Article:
Vasoregulatory Autoantibodies and Clinical Outcome After Ischemic Stroke— PROSCIS-B

Thomas G. Liman*, Bob Siegerink, Sophie Piper, Rusan Catar, Guido Moll, Gabriela Riemekasten, Harald Heidecke, Peter U. Heuschmann, Mitchell S.V. Elkind, Duska Dragun, Matthias Endres

*Corresponding author for this work


BACKGROUND: Vasoregulatory autoantibodies including autoantibodies targeting G-protein–coupled receptors might play a functional role in vascular diseases. We investigated the impact of vasoregulatory autoantibodies on clinical outcome after ischemic stroke. 

METHODS AND RESULTS: Data were used from the PROSCIS-B (Prospective Cohort With Incident Stroke–Berlin). Autoantibody-targeting receptors such as angiotensin II type 1 receptor (AT1R), endothelin-1 type A receptor, complement factor-3 and-5 receptors, vascular endothelial growth factor receptor-1 and-2, vascular endothelial growth factor A and factor B were measured. We explored associations of high antibody levels with (1) poor functional outcome defined as modified Rankin Scale >2 or Barthel Index <60 at 1 year after stroke, (2) Barthel Index scores over time using general estimating equations, and (3) secondary vascular events (recurrent stroke, myocardial infarction) or death up to 3 years using Cox proportional hazard models. We included 491 patients with ischemic stroke with data on autoantibody levels and outcome. In models adjusted for demographics and vascular risk factors, high autoantibody concentrations (quartile 4) targeting complement factor C3a receptor, vascular endothelial growth factor receptor-2, and vascular endothelial growth factor B were associated with poor functional outcome at 1 year: (odds ratio, 2.0 [95% CI, 1.1–3.6]; odds ratio, 1.8 [95% CI, 1.1–3.2]; and odds ratio, 2.1 [95% CI, 1.2–3.6], respectively) and with lower Barthel Index scores over 3 years (complement factor C3a receptor: adjusted β=−3.3 [95% CI, −5.7 to −0.5]; VEGF-B: adjusted β=−2.4 [95% CI, −4.8 to −0.06]). Patients with high autoantibody levels were not at higher risk for secondary vascular events or death.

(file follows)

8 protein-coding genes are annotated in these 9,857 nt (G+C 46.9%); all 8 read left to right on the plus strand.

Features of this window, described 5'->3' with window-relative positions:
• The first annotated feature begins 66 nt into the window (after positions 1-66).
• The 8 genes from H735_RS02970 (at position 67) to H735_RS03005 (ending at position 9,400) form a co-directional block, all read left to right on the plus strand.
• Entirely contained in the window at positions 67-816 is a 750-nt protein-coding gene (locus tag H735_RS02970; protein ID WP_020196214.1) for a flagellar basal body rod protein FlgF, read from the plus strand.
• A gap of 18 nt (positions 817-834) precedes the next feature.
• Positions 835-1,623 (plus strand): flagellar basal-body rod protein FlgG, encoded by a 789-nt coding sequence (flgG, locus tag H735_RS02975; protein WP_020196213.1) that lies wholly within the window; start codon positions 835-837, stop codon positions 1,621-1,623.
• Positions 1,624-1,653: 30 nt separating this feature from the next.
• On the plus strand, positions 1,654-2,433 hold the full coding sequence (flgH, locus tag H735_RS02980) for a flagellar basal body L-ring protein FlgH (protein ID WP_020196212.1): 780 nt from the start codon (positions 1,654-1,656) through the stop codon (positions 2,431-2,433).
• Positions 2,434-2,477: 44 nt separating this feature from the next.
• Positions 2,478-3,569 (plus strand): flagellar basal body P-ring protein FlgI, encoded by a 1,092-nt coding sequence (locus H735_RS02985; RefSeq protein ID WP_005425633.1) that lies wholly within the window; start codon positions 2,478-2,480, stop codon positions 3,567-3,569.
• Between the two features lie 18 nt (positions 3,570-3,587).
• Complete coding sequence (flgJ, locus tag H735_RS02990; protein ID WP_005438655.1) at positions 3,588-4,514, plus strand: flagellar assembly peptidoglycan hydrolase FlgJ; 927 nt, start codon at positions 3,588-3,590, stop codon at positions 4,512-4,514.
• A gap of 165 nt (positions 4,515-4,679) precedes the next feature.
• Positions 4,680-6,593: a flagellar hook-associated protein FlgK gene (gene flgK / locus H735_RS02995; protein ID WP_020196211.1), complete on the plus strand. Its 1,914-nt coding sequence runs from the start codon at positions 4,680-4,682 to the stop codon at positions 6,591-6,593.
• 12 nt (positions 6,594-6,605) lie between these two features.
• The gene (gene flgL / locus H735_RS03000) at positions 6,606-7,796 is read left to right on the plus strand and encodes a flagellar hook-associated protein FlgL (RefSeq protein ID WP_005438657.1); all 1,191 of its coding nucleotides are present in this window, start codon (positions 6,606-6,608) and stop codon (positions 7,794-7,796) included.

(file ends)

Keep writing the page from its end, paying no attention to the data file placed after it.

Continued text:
CONCLUSIONS: High levels of autoantibodies against vascular endothelial growth factor receptor-2, vascular endothelial growth factor B, and complement factor C3a receptor measured are associated with poor functional outcome after stroke but not with recurrent vascular events or death. 


Unique identifier: NCT01363856.

Original languageEnglish
Article numbere032441
JournalJournal of the American Heart Association
Issue number23
Publication statusPublished - 05.12.2023

Research Areas and Centers

  • Academic Focus: Center for Infection and Inflammation Research (ZIEL)

DFG Research Classification Scheme

  • 205-18 Rheumatology
  • 204-05 Immunology

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